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 God is gay :

          a true spiritual anecdote


    "Out in this world, in this incredible world, in this maddening, miraculous, mythical world, certain very absurd things kept happening to me, almost all of which I neither expected, intended, nor desired.

                One such oddity began as another sequence of dreams, drawn out over a number of years, in which an old homosexual man was very interested in making love to me. I knew in the dreams that the man was God, which made me quite repulsed, and I always awoke with a sickly feeling, thinking that God was a demented old codger who ought to seek His fancies elsewhere. Little did I know, however, that this apparent homosexuality of Godís was simply symbolizing the type of relationship He would like to have with me; He wanted to love me, but the only way for that to happen was for me to be completely open and receptive, and the only way for that to happen was for me to become as a woman in relationship to God, which meant to be concave to His convexity, as it were.

   In fact, I understand now that a man does not become united to God until he becomes Godís wife, for to receive is to be female, and so to take upon the bridegroom is to become one with Him.

                I cannot deny that this sounds like absolute balderdash. And yet, as always, a truth which I had refused to accept from within, had necessarily to present itself in the outer world so that I could accept that the spirit was not relenting in its project.

                What happened is that I was in Ireland, and I was rootless and homeless, though I had never felt more rooted nor home, a paradox which could only exist in Ireland, because it is a land that has been uniquely made for blokes like me, for souls rapt in the wonder of existence and dancing madly without aim but for the love, the agony, and the brilliance of it all. I was dancing a mad dance inwardly as I outwardly toured the pubs of Galway. I was like a sailor who had never before set foot on land, like a man born out at sea, who had never known the feel of good old terra firma, nor of the type of solidity which belongs to no physical realm but is found only in the heartís vagabond provinces, and is a fluid perfection which the spirit knows as home. And if ever I felt like I had finally come to shore, and was home, it was in Galway, Ireland, for there is no place on earth which houses the lost and wandering soul in such multifarious pubs, like Galway. The town is thick with bohemians, hobos, troubadours, minstrels, mendicants, gypsies, hippies, publicans, drunks, and freaks.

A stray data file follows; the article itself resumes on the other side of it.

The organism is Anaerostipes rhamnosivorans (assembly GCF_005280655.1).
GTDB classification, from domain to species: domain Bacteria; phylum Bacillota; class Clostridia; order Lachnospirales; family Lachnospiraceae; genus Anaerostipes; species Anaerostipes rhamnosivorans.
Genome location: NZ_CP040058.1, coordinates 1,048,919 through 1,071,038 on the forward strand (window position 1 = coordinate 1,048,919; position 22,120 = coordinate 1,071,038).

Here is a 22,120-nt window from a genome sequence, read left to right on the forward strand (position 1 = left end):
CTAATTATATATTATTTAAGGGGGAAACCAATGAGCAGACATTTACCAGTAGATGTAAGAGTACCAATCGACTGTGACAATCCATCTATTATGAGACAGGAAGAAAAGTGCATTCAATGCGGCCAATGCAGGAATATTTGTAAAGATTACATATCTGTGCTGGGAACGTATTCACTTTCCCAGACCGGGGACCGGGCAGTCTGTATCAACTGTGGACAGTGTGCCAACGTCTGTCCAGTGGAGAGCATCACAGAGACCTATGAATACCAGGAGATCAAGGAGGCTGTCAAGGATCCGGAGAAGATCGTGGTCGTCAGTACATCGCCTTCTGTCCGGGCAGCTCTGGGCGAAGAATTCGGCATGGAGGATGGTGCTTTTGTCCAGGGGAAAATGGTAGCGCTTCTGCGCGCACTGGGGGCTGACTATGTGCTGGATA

I was staying in an anarchical, disgusting, congested, wonderful, and blessed hostel on the outskirts of town, wherein the most amazing cast of individuals were either living for months on end while working in town, or staying only for a brief period during their travels.

                Anyways, before I lose the thread, it happened one evening, as I was sitting around the hostelís kitchen table, sipping on some cider, and bantering with a number of Europeans, that an Irish man, about my age, came stumbling in after a night of pubbing. He was blasted to the moon from drink, and he sat down with us and began spouting all sorts of nonsense, and yet he was in a somewhat lucid, dream-like state, and at one point he kept looking at me and declaring, ďGod is gay! God is gay!Ē to which I responded, ďI knowĒ, though he didnít seem to understand that I had understood him, and kept on delivering his odd axiom, like a mantra risen from the drunken sea. But I understood him alright, and, not only that, I was thankful for his unexpected speech which supported my unconventional premise.

                Given this corroboration, I can calmly declare that all men are women under God, though not in the sex and gender sense, but in the concave-convex sense; for in order to be intimate with God a person must allow God to penetrate them. And the only way to do that is to become hollow and receptive, which is a state of grace which I continue to imperfectly strive towards, for it is easier be in God, than to let God be in me."


Excerpted from ROOTS AND WINGS : adventures of a spirit on earth, by Jack Haas           



Books by Jack Haas

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